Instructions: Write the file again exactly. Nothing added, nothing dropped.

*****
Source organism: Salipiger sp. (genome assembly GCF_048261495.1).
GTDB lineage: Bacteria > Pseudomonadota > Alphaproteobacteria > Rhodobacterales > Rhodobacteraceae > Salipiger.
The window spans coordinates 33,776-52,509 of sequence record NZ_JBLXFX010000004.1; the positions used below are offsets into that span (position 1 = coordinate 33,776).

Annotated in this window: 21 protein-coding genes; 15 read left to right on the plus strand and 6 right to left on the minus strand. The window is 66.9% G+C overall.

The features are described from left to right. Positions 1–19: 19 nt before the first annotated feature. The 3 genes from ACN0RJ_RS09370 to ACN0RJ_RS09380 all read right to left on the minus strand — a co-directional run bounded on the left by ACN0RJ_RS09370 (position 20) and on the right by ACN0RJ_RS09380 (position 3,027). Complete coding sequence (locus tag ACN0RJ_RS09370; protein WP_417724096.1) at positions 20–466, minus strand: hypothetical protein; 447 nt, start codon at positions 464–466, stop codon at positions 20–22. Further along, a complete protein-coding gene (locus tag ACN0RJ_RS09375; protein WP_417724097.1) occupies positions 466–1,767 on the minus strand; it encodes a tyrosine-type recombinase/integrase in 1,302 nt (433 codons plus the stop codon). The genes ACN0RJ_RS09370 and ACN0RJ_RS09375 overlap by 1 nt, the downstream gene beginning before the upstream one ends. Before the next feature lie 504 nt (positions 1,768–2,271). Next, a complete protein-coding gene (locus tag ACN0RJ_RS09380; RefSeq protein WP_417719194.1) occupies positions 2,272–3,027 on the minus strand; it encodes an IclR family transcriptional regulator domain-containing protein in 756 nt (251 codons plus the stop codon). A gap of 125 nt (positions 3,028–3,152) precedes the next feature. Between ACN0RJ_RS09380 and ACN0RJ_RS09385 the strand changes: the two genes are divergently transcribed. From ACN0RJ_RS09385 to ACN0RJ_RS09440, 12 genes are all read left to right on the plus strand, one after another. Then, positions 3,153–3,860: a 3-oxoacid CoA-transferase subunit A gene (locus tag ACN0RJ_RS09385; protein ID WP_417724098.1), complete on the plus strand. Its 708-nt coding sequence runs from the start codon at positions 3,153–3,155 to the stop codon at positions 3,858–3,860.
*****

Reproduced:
Source organism: Salipiger sp. (genome assembly GCF_048261495.1).
GTDB lineage: Bacteria > Pseudomonadota > Alphaproteobacteria > Rhodobacterales > Rhodobacteraceae > Salipiger.
The window spans coordinates 33,776-52,509 of sequence record NZ_JBLXFX010000004.1; the positions used below are offsets into that span (position 1 = coordinate 33,776).

Annotated in this window: 21 protein-coding genes; 15 read left to right on the plus strand and 6 right to left on the minus strand. The window is 66.9% G+C overall.

The features are described from left to right. Positions 1–19: 19 nt before the first annotated feature. The 3 genes from ACN0RJ_RS09370 to ACN0RJ_RS09380 all read right to left on the minus strand — a co-directional run bounded on the left by ACN0RJ_RS09370 (position 20) and on the right by ACN0RJ_RS09380 (position 3,027). Complete coding sequence (locus tag ACN0RJ_RS09370; protein WP_417724096.1) at positions 20–466, minus strand: hypothetical protein; 447 nt, start codon at positions 464–466, stop codon at positions 20–22. Further along, a complete protein-coding gene (locus tag ACN0RJ_RS09375; protein WP_417724097.1) occupies positions 466–1,767 on the minus strand; it encodes a tyrosine-type recombinase/integrase in 1,302 nt (433 codons plus the stop codon). The genes ACN0RJ_RS09370 and ACN0RJ_RS09375 overlap by 1 nt, the downstream gene beginning before the upstream one ends. Before the next feature lie 504 nt (positions 1,768–2,271). Next, a complete protein-coding gene (locus tag ACN0RJ_RS09380; RefSeq protein WP_417719194.1) occupies positions 2,272–3,027 on the minus strand; it encodes an IclR family transcriptional regulator domain-containing protein in 756 nt (251 codons plus the stop codon). A gap of 125 nt (positions 3,028–3,152) precedes the next feature. Between ACN0RJ_RS09380 and ACN0RJ_RS09385 the strand changes: the two genes are divergently transcribed. From ACN0RJ_RS09385 to ACN0RJ_RS09440, 12 genes are all read left to right on the plus strand, one after another. Then, positions 3,153–3,860: a 3-oxoacid CoA-transferase subunit A gene (locus tag ACN0RJ_RS09385; protein ID WP_417724098.1), complete on the plus strand. Its 708-nt coding sequence runs from the start codon at positions 3,153–3,155 to the stop codon at positions 3,858–3,860.